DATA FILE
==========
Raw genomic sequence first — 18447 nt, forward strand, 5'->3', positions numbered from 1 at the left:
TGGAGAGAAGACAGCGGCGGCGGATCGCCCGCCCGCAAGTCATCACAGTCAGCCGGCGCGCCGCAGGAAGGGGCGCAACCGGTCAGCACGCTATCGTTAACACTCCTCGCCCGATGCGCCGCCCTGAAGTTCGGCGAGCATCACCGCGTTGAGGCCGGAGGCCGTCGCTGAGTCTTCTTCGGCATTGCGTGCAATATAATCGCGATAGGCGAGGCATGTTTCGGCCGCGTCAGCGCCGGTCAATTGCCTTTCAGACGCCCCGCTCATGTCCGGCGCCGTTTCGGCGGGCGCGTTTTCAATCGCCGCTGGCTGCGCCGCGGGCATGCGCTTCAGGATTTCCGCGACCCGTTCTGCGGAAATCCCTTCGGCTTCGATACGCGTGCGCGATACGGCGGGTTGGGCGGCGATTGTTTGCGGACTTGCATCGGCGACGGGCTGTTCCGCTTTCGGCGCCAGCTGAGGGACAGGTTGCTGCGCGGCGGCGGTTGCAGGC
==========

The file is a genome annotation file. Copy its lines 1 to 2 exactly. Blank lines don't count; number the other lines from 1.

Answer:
Raw genomic sequence first — 18447 nt, forward strand, 5'->3', positions numbered from 1 at the left:
TGGAGAGAAGACAGCGGCGGCGGATCGCCCGCCCGCAAGTCATCACAGTCAGCCGGCGCGCCGCAGGAAGGGGCGCAACCGGTCAGCACGCTATCGTTAACACTCCTCGCCCGATGCGCCGCCCTGAAGTTCGGCGAGCATCACCGCGTTGAGGCCGGAGGCCGTCGCTGAGTCTTCTTCGGCATTGCGTGCAATATAATCGCGATAGGCGAGGCATGTTTCGGCCGCGTCAGCGCCGGTCAATTGCCTTTCAGACGCCCCGCTCATGTCCGGCGCCGTTTCGGCGGGCGCGTTTTCAATCGCCGCTGGCTGCGCCGCGGGCATGCGCTTCAGGATTTCCGCGACCCGTTCTGCGGAAATCCCTTCGGCTTCGATACGCGTGCGCGATACGGCGGGTTGGGCGGCGATTGTTTGCGGACTTGCATCGGCGACGGGCTGTTCCGCTTTCGGCGCCAGCTGAGGGACAGGTTGCTGCGCGGCGGCGGTTGCAGGC